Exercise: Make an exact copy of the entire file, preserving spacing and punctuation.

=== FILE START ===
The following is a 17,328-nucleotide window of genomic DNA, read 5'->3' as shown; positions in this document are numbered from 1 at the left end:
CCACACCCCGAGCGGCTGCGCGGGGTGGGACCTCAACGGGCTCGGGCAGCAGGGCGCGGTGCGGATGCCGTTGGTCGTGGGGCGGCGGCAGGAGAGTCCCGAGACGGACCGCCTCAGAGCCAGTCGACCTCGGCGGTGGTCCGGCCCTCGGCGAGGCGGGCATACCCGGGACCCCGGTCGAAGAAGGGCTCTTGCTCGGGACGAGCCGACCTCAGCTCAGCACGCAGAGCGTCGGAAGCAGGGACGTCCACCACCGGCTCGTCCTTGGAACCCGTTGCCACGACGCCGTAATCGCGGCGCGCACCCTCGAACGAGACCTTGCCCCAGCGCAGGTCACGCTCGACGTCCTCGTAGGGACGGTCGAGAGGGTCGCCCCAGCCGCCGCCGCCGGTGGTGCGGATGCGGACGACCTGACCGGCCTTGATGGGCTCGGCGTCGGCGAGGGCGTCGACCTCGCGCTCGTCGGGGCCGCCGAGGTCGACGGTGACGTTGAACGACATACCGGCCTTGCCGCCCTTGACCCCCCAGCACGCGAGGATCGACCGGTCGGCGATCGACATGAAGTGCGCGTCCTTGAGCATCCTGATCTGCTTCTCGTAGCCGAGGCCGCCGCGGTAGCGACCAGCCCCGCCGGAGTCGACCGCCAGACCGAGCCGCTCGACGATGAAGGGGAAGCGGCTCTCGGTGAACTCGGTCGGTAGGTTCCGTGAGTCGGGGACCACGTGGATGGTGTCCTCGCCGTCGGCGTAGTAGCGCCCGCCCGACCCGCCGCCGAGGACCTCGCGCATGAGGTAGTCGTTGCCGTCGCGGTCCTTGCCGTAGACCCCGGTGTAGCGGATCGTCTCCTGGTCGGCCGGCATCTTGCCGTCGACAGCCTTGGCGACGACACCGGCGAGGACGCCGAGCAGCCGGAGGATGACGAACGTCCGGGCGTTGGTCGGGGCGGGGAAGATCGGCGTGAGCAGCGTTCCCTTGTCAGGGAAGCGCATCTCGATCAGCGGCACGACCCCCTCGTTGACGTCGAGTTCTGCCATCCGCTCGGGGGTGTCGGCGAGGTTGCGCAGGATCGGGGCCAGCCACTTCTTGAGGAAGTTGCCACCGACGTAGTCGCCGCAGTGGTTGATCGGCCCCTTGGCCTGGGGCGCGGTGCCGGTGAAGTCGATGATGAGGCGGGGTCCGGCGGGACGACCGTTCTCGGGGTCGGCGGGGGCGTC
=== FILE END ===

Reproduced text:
The following is a 17,328-nucleotide window of genomic DNA, read 5'->3' as shown; positions in this document are numbered from 1 at the left end:
CCACACCCCGAGCGGCTGCGCGGGGTGGGACCTCAACGGGCTCGGGCAGCAGGGCGCGGTGCGGATGCCGTTGGTCGTGGGGCGGCGGCAGGAGAGTCCCGAGACGGACCGCCTCAGAGCCAGTCGACCTCGGCGGTGGTCCGGCCCTCGGCGAGGCGGGCATACCCGGGACCCCGGTCGAAGAAGGGCTCTTGCTCGGGACGAGCCGACCTCAGCTCAGCACGCAGAGCGTCGGAAGCAGGGACGTCCACCACCGGCTCGTCCTTGGAACCCGTTGCCACGACGCCGTAATCGCGGCGCGCACCCTCGAACGAGACCTTGCCCCAGCGCAGGTCACGCTCGACGTCCTCGTAGGGACGGTCGAGAGGGTCGCCCCAGCCGCCGCCGCCGGTGGTGCGGATGCGGACGACCTGACCGGCCTTGATGGGCTCGGCGTCGGCGAGGGCGTCGACCTCGCGCTCGTCGGGGCCGCCGAGGTCGACGGTGACGTTGAACGACATACCGGCCTTGCCGCCCTTGACCCCCCAGCACGCGAGGATCGACCGGTCGGCGATCGACATGAAGTGCGCGTCCTTGAGCATCCTGATCTGCTTCTCGTAGCCGAGGCCGCCGCGGTAGCGACCAGCCCCGCCGGAGTCGACCGCCAGACCGAGCCGCTCGACGATGAAGGGGAAGCGGCTCTCGGTGAACTCGGTCGGTAGGTTCCGTGAGTCGGGGACCACGTGGATGGTGTCCTCGCCGTCGGCGTAGTAGCGCCCGCCCGACCCGCCGCCGAGGACCTCGCGCATGAGGTAGTCGTTGCCGTCGCGGTCCTTGCCGTAGACCCCGGTGTAGCGGATCGTCTCCTGGTCGGCCGGCATCTTGCCGTCGACAGCCTTGGCGACGACACCGGCGAGGACGCCGAGCAGCCGGAGGATGACGAACGTCCGGGCGTTGGTCGGGGCGGGGAAGATCGGCGTGAGCAGCGTTCCCTTGTCAGGGAAGCGCATCTCGATCAGCGGCACGACCCCCTCGTTGACGTCGAGTTCTGCCATCCGCTCGGGGGTGTCGGCGAGGTTGCGCAGGATCGGGGCCAGCCACTTCTTGAGGAAGTTGCCACCGACGTAGTCGCCGCAGTGGTTGATCGGCCCCTTGGCCTGGGGCGCGGTGCCGGTGAAGTCGATGATGAGGCGGGGTCCGGCGGGACGACCGTTCTCGGGGTCGGCGGGGGCGTC